Democrats aren’t shying away from debating Biden’s record

Politics

Democratic presidential candidate former vice president Joe Biden, speaks during the Democratic primary debate hosted by NBC News at the Adrienne Arsht Center for the Performing Arts, Thursday, June 27, 2019, in Miami. (AP Photo/Wilfredo Lee)

Democrats don’t seem ready to move past arguing about Joe Biden’s lengthy political record, particularly on civil rights, after the first round of presidential debates showed the fragile nature of being perceived as an early front-runner in the 2020 race.

The former vice president is facing criticism from the two black candidates in the contest — Sens. Kamala Harris of California and Cory Booker of New Jersey, who aired his public grievance Sunday at the same time the party’s chairman came to Biden’s defense.

The Democratic nominee “really needs to be someone who can talk openly and honestly about race with vulnerability,” Booker told NBC’s “Meet the Press.” That person must have the ability to “call this country to common ground, to reconciliation. I’m not sure if Vice President Biden is up to that task.”

Biden was pressed by Harris during Thursday night’s debate over his stance on busing. The former Delaware senator defended his lengthy career and cited his commitment to civil rights.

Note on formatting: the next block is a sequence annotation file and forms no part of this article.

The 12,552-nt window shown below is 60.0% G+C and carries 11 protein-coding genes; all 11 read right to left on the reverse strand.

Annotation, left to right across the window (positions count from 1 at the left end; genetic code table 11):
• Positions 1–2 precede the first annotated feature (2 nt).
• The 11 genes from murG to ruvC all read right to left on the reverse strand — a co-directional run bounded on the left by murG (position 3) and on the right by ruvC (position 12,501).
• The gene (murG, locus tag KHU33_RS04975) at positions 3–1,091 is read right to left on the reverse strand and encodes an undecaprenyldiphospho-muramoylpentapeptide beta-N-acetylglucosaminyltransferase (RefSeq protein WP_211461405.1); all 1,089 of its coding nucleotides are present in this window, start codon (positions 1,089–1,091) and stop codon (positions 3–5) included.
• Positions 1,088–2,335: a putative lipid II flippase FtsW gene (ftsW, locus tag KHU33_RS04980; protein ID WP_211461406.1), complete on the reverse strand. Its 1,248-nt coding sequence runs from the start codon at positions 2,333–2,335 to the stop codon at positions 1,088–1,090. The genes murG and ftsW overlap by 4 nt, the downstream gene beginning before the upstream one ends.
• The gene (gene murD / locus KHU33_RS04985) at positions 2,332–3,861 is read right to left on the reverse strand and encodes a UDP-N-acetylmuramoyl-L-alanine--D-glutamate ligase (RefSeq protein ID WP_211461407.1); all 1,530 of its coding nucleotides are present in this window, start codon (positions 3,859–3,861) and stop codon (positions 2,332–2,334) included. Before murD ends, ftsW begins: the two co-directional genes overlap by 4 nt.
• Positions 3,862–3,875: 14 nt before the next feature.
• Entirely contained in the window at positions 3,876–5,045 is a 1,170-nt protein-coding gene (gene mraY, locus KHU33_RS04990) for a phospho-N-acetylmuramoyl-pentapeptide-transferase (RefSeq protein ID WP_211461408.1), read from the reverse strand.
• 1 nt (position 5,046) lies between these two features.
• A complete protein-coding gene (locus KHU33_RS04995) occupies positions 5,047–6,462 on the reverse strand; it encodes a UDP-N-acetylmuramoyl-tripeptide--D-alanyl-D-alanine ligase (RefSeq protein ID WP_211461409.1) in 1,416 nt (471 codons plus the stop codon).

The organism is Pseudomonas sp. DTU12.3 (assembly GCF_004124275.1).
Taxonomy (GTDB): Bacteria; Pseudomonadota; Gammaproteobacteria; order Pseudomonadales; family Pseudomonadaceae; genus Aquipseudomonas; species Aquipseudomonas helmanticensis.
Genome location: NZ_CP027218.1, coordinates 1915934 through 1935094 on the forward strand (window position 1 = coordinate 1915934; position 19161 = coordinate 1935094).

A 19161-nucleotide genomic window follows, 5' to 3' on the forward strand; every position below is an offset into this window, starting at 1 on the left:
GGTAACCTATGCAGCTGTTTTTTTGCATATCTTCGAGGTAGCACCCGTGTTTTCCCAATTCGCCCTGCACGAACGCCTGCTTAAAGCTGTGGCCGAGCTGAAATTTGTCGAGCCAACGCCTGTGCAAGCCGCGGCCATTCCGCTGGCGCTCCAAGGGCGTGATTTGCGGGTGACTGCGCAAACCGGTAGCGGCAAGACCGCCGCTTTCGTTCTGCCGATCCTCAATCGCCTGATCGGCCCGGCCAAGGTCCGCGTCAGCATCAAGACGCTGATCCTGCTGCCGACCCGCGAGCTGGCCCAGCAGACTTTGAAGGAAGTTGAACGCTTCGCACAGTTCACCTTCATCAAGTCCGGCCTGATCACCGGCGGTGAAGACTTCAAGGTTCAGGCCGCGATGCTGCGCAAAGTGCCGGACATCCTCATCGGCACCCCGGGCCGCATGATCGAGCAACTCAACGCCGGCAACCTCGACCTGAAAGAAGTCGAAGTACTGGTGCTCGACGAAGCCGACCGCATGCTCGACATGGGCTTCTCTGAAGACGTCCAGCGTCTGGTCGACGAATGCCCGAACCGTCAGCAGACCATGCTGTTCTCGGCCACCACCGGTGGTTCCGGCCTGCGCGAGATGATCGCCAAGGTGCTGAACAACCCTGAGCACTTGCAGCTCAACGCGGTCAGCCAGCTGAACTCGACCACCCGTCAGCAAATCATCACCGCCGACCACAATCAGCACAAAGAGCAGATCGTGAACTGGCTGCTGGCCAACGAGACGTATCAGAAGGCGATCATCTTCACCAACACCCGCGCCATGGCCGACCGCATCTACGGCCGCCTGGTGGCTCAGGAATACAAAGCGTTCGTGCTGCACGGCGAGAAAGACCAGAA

To Democratic leader Tom Perez, “Biden’s overall record on civil rights is clear. And the Democratic Party’s overall record on civil rights is clear.” He said on “Fox News Sunday” that the White House candidates “want you to look at the totality of what they’ve done in their career. The totality of voting rights,” holding police department accountable, fighting for equal pay for women and other issues.

“On this score, Vice President Biden and other Democrats have been leading the charge,” Perez said.

For Booker, however, Biden has shown “an inability to talk candidly about the mistakes he made, about things he could’ve done better.” Booker has criticized Biden’s record of working with Democratic segregationist senators on non-race issues.

“We have one destiny in this nation and right now the vice president to me is not doing a good job at bringing folks together,” Booker said. “In fact, and I’ve heard this from people all around the country, he’s causing a lot of frustration and even pain with his words.”

Perez said voters will look at “the totality of everybody’s record,” and that “the reality is every single Democrat running for president on the issue of civil rights is so far ahead of where this president is.”

Copyright 2019 The Associated Press. All rights reserved. This material may not be published, broadcast, rewritten or redistributed.

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